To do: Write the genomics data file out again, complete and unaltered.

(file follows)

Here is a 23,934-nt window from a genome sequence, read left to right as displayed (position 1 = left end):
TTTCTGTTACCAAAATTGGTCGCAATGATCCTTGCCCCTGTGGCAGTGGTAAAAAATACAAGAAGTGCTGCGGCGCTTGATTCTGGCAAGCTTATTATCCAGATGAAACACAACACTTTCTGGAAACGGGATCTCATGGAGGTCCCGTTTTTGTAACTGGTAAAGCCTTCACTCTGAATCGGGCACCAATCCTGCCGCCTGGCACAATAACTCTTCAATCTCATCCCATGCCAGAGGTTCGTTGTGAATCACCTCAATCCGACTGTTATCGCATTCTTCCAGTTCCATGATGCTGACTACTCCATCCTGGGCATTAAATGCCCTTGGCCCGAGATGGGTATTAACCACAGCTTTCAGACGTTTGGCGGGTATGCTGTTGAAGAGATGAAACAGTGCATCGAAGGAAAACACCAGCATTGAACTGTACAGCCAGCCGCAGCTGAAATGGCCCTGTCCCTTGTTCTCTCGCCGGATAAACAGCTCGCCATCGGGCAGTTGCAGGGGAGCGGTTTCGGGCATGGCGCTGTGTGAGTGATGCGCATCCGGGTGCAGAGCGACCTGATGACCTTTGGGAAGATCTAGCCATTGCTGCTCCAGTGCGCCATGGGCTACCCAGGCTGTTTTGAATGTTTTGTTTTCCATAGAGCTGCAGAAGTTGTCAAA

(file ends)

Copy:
Here is a 23,934-nt window from a genome sequence, read left to right as displayed (position 1 = left end):
TTTCTGTTACCAAAATTGGTCGCAATGATCCTTGCCCCTGTGGCAGTGGTAAAAAATACAAGAAGTGCTGCGGCGCTTGATTCTGGCAAGCTTATTATCCAGATGAAACACAACACTTTCTGGAAACGGGATCTCATGGAGGTCCCGTTTTTGTAACTGGTAAAGCCTTCACTCTGAATCGGGCACCAATCCTGCCGCCTGGCACAATAACTCTTCAATCTCATCCCATGCCAGAGGTTCGTTGTGAATCACCTCAATCCGACTGTTATCGCATTCTTCCAGTTCCATGATGCTGACTACTCCATCCTGGGCATTAAATGCCCTTGGCCCGAGATGGGTATTAACCACAGCTTTCAGACGTTTGGCGGGTATGCTGTTGAAGAGATGAAACAGTGCATCGAAGGAAAACACCAGCATTGAACTGTACAGCCAGCCGCAGCTGAAATGGCCCTGTCCCTTGTTCTCTCGCCGGATAAACAGCTCGCCATCGGGCAGTTGCAGGGGAGCGGTTTCGGGCATGGCGCTGTGTGAGTGATGCGCATCCGGGTGCAGAGCGACCTGATGACCTTTGGGAAGATCTAGCCATTGCTGCTCCAGTGCGCCATGGGCTACCCAGGCTGTTTTGAATGTTTTGTTTTCCATAGAGCTGCAGAAGTTGTCAAA